The phrase “But Gorsuch” is shorthand for how conservatives justify all the moral compromises they’ve made in supporting Trump; controlling the Supreme Court makes it all worth it. So there’s a special sweetness in Gorsuch spearheading the most important L.G.B.T. rights decision since the 2015 ruling in Obergefell v. Hodges, which established a constitutional right to same-sex marriage.
This isn’t simply Schadenfreude. The fact that this momentous ruling was written by a right-wing judge sends a message that progress on L.G.B.T. rights will be very hard to reverse.
Michelle Cottle: Ask Not What President Trump Can Do for You
His made-for-TV rallies can be matters of life and death.
Once again, President Trump is taking heat for treating the presidency like a branding exercise.
This time, instead of brandishing a Bible he doesn’t read next to a church he doesn’t attend, the president is resuming huge, made-for-TV campaign rallies. The first is set for Saturday in Tulsa, Okla. It will take place in a 19,000-seat arena that, in deference to the coronavirus pandemic that’s still raging, had canceled all other events through the end of July.
For Trump’s triumphal return, his campaign has decided that no social distancing is required. He wants this to be a spectacle, packed with as much noisy adoration as possible.
But whatever risks those attending might incur, Team Trump is taking steps to ensure that it bears none. All rally attendees must sign a liability waiver holding the campaign legally blameless in the event that people subsequently fall sick. Or drop dead. [..]
Now Mr. Trump is thinking even bigger — and demanding greater risk from his most faithful followers. From a public health standpoint, resuming large, crowded, indoor rallies is madness. But the president is not content simply to endanger the lives of his supporters. He is demanding they sign away their rights for the privilege.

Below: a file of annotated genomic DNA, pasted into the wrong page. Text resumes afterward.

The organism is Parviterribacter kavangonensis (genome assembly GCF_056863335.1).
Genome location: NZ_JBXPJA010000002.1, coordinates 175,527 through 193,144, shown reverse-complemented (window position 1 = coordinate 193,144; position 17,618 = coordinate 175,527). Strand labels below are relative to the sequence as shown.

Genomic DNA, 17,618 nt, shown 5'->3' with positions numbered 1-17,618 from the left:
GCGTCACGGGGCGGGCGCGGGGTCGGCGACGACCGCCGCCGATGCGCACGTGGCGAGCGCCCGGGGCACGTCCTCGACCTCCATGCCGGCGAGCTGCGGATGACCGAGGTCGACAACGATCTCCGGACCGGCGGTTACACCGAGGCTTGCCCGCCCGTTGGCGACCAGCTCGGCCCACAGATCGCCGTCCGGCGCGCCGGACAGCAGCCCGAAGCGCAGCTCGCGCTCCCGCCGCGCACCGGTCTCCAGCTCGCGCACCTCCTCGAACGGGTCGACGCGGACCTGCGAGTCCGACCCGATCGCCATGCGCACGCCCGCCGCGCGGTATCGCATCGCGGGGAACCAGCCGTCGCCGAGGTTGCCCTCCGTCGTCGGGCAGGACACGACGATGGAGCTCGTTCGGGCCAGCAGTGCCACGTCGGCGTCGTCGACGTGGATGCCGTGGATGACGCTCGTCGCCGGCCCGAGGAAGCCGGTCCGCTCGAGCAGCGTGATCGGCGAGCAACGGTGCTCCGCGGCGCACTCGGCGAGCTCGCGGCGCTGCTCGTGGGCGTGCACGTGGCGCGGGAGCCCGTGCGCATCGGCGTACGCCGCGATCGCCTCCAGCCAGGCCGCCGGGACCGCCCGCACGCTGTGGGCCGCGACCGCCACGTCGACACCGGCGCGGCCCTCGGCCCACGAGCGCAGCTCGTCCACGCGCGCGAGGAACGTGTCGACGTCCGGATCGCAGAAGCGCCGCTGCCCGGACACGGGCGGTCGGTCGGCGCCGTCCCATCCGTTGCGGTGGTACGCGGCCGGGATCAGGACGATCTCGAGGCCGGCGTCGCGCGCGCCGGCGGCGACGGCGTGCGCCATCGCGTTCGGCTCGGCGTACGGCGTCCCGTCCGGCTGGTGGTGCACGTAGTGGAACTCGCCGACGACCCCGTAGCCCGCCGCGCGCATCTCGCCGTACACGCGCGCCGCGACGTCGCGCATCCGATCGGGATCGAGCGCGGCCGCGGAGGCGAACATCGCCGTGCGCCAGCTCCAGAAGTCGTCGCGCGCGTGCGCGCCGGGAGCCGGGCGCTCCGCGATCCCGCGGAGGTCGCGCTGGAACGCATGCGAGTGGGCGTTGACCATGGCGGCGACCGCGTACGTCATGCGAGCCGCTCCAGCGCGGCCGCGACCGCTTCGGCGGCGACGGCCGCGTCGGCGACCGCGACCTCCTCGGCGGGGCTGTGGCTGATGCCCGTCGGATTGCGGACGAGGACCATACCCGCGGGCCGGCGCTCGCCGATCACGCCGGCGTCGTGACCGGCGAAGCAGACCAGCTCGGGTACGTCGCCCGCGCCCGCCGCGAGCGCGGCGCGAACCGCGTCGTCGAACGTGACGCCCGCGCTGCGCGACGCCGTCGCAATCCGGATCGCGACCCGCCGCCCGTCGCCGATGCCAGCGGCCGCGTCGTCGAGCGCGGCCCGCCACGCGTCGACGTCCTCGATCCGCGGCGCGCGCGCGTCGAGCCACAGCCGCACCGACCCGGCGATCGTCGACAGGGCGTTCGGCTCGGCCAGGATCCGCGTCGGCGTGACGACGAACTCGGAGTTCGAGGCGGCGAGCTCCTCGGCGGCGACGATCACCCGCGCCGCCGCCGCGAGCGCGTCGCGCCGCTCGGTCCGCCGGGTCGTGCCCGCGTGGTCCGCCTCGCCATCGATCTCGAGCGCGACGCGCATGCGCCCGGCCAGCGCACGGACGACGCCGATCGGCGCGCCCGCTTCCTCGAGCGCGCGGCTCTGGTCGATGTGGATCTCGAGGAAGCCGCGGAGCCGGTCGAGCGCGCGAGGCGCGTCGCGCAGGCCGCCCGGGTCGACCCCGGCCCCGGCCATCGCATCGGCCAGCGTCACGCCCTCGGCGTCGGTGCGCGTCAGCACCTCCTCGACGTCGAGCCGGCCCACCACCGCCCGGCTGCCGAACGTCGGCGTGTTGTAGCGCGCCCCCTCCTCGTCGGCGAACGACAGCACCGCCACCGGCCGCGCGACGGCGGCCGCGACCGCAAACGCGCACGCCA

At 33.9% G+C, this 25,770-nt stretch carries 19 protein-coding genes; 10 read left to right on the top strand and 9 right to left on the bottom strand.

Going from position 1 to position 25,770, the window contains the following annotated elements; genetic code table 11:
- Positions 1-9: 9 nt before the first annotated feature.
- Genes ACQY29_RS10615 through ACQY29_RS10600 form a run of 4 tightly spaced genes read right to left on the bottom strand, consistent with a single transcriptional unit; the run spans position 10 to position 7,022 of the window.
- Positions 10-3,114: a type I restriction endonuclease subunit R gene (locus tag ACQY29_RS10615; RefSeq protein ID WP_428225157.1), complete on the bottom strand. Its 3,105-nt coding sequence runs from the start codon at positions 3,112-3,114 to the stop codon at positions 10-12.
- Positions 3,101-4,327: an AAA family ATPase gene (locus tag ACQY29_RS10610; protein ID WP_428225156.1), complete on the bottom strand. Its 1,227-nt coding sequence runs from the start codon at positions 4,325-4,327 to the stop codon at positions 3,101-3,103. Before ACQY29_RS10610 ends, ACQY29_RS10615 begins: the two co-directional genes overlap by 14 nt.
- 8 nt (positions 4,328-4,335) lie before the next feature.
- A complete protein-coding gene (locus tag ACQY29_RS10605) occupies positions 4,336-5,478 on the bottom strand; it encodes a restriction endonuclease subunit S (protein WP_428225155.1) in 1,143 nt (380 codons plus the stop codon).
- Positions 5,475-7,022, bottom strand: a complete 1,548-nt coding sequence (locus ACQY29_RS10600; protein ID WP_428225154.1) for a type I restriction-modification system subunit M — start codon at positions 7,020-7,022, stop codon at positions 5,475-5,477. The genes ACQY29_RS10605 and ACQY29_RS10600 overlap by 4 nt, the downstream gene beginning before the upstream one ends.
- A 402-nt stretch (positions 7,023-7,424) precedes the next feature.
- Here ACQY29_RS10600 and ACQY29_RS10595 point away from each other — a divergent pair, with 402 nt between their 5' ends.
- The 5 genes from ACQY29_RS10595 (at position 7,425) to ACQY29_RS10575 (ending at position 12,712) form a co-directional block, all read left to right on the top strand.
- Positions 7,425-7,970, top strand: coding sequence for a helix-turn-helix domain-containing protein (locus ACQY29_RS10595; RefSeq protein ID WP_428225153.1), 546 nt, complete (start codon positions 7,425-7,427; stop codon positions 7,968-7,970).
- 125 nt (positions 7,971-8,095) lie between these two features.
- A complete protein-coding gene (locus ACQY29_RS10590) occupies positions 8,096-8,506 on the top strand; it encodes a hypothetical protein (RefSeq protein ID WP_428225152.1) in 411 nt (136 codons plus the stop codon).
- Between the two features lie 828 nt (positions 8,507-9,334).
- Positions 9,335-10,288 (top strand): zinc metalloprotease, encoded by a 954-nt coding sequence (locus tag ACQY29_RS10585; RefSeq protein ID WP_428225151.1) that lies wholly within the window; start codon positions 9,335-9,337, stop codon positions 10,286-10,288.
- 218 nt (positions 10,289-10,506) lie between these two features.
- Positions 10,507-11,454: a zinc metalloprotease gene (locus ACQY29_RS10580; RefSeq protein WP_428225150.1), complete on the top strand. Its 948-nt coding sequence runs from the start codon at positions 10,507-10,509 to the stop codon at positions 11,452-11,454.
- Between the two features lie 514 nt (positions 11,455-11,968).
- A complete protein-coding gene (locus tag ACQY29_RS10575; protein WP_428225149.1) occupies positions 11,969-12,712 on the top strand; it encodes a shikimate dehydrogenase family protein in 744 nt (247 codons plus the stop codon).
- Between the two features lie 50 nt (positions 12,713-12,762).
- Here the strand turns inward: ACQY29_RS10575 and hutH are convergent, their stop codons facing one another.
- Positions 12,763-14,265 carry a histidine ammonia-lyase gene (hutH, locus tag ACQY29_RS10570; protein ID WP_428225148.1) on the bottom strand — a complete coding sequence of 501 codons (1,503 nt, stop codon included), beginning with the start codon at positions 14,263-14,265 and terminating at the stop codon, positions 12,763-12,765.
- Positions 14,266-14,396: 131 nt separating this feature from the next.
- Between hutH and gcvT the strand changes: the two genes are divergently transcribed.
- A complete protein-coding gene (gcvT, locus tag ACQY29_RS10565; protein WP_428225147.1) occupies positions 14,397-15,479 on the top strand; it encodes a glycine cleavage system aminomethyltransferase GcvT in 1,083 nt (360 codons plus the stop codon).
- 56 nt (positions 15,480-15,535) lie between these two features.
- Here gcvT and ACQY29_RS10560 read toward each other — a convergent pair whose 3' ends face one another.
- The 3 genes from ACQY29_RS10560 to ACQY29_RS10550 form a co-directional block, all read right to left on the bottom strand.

As promised, Mr. Trump continues to disrupt and redefine presidential norms. Downward.
An indefinite lockdown was always unsustainable, but Trump’s lack of a plan led to our current predicament
Donald Trump wants to pretend the coronavirus is in the rearview mirror, but reports over the weekend suggested that instead the U.S. is witnessing a resurgence of the virus after weeks of decline. Twenty-one states have seen an increase of new cases in recent days. Most of the spikes are in Republican-controlled states like Texas, Florida, Georgia and Arizona, where governors curried favor with Trump by lifting restrictions long before meeting even some of the criteria recommended by public health officials. On Sunday, the death toll from the virus, now at 118,000, surpassed the number of American lives lost in World War I.
In response to this surge, Americans living in our polarized political culture are pointing the finger at each other. Conservatives are opportunistically blaming the anti-racism protests spreading across both big urban areas and small towns. Liberals, on the other hand, are casting a gimlet eye on Americans who have crowded into outdoor spaces at bars and restaurants in states that have allowed those establishments to reopen. [..]
But whether those engaging in corona-shaming are on my political “team” or not, my heart sinks to see it. People need to stop blaming each other. Instead, we should focus our ire on Trump and the Republicans, who have put us in this untenable choice between indefinite lockdown and the coronavirus spreading unchecked.
The lockdown was never supposed to be indefinite.
The lockdown was supposed to be a temporary emergency measure, put in place so that the federal government could draft a long-term plan to ramp up testing and tracing, as well as medical response, so the country could be reopened in a safer manner and our health care systems wouldn’t be overwhelmed.
Trump got in the way of formulating such a plan, much less implementing one, because he committed early on to the idea that the best approach was to let people get infected by the millions and simply deny that it was happening (which is why he is so opposed to testing).
On Monday, Trump reiterated this notion that it’s better to lie about it than deal with it: